The stimulator (140) of
Alternatively, the stimulator (140) may include an implantable microstimulator, such as a BION® microstimulator (Advanced Bionics® Corporation, Valencia, Calif.). Various details associated with the manufacture, operation, and use of implantable microstimulators are disclosed in U.S. Pat. Nos. 5,193,539; 5,193,540; 5,312,439; 6,185,452; 6,164,284; 6,208,894; and 6,051,017. All of these listed patents are incorporated herein by reference in their respective entireties.
As shown in
The external surfaces of the microstimulator (200) may advantageously be composed of biocompatible materials. For example, the capsule (202) may be made of glass, ceramic, metal, or any other material that provides a hermetic package that will exclude water vapor but permit passage of electromagnetic fields used to transmit data and/or power. The electrodes (142) may be made of a noble or refractory metal or compound, such as platinum, iridium, tantalum, titanium, titanium nitride, niobium or alloys of any of these, in order to avoid corrosion or electrolysis which could damage the surrounding tissues and the device.
The microstimulator (200) may also include one or more infusion outlets (201). The infusion outlets (201) facilitate the infusion of one or more drugs at a stimulation site to treat autism by decreasing neural activity within the brain. The infusion outlets (201) may dispense one or more drugs directly to the treatment site. Alternatively, catheters may be coupled to the infusion outlets (201) to deliver the drug therapy to a treatment site some distance from the body of the microstimulator (200). The stimulator (200) of
The microstimulator (200) may be implanted within a patient with a surgical tool such as a hypodermic needle, bore needle, or any other tool specially designed for the purpose. Alternatively, the microstimulator (200) may be implanted using endoscopic or laparoscopic techniques.
In order to determine the strength and/or duration of electrical stimulation and/or amount and/or type(s) of stimulating drug(s) required to most effectively treat autism, various indicators of autism and/or a patient's response to treatment may be sensed or measured. These indicators include, but are not limited to, electrical activity of the brain (e.g., EEG); neurotransmitter levels; hormone levels; metabolic activity in the brain; blood flow rate in the head, neck or other areas of the body; medication levels within the patient; patient or caregiver input, e.g., the stimulation may be in response to a temper tantrum or other physical manifestation of autism; temperature of tissue at the stimulation site; physical activity level, e.g. based on accelerometer recordings; and/or brain hyperexcitability, e.g. increased response of given tissue to the same input. In some embodiments, the stimulator (140) may be configured to adjust the stimulation parameters in a closed loop manner in response to these measurements. The stimulator (140) may be configured to perform the measurements. Alternatively, other sensing devices may be configured to perform the measurements and transmit the measured values to the stimulator (140). Exemplary sensing devices include, but are not limited to, chemical sensors, electrodes, optical sensors, mechanical (e.g., motion, pressure) sensors, and temperature sensors.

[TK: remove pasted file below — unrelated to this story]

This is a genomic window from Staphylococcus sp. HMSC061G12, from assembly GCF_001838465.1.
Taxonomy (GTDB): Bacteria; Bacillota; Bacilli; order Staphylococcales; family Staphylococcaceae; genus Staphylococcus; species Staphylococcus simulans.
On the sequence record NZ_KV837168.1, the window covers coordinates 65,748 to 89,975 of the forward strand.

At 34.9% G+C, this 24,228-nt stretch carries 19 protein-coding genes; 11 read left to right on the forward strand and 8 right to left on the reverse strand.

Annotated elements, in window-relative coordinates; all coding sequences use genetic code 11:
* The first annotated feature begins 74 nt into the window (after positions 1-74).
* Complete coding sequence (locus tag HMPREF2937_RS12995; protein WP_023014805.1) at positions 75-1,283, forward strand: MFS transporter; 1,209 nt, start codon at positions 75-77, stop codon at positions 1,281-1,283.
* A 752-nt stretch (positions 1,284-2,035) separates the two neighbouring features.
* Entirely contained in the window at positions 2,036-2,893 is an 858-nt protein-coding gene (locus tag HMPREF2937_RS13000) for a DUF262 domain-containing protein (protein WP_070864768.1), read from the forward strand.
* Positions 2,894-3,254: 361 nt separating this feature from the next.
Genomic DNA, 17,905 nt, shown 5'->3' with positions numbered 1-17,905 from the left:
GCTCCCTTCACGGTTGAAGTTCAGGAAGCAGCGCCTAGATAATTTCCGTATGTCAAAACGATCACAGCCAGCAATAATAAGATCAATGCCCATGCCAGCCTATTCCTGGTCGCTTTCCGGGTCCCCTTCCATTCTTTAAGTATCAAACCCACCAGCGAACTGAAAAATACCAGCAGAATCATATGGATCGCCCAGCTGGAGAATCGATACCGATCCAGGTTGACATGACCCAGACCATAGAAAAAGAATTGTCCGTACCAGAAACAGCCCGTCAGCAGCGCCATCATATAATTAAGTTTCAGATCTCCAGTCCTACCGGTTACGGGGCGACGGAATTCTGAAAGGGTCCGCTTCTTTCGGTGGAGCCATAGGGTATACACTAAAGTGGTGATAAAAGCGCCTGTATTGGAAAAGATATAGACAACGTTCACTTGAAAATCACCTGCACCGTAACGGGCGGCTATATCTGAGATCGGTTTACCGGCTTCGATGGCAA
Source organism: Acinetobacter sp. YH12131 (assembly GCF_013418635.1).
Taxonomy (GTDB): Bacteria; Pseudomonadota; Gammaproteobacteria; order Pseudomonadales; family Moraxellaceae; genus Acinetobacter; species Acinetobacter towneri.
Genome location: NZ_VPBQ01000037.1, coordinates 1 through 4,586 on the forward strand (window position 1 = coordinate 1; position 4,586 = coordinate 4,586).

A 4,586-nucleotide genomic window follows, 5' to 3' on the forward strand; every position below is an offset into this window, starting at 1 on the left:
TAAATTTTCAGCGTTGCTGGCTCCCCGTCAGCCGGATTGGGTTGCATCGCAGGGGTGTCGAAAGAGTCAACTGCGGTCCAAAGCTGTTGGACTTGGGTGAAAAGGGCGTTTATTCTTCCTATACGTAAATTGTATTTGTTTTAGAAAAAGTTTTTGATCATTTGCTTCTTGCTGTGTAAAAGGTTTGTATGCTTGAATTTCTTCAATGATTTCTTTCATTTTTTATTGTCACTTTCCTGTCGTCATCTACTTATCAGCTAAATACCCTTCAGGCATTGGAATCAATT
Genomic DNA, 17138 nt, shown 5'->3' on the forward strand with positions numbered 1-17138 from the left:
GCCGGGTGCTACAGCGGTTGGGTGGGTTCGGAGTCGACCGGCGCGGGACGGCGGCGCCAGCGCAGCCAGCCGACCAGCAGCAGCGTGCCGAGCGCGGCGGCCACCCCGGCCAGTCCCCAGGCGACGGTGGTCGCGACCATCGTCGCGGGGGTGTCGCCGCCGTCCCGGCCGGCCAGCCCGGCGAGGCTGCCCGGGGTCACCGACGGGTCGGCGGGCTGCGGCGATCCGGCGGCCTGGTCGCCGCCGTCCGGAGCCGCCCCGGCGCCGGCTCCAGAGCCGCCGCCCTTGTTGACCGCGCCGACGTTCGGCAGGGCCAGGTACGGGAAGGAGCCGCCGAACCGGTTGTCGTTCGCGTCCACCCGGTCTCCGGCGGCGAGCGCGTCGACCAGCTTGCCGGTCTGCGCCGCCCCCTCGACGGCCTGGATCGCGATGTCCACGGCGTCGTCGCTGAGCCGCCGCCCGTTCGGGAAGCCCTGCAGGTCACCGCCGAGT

Thus, one or more external devices may be provided to interact with the stimulator (140), and may be used to accomplish at least one or more of the following functions:
Function 1: If necessary, transmit electrical power to the stimulator (140) in order to power the stimulator (140) and/or recharge the power source (145).
Function 2: Transmit data to the stimulator (140) in order to change the stimulation parameters used by the stimulator (140).
Function 3: Receive data indicating the state of the stimulator (140) (e.g., battery level, drug level, stimulation parameters, etc.).
Additional functions may include adjusting the stimulation parameters based on information sensed by the stimulator (140) or by other sensing devices.
By way of example, an exemplary method of treating an autistic patient may be carried out according to the following sequence of procedures. The steps listed below may be modified, reordered, and/or added to as best serves a particular application.
1. A stimulator (140) is implanted so that its electrodes (142) and/or infusion outlet (149) are coupled to or located near a stimulation site (e.g., a location within the limbic system). If the stimulator (140) is a microstimulator, such as the microstimulator (200) described in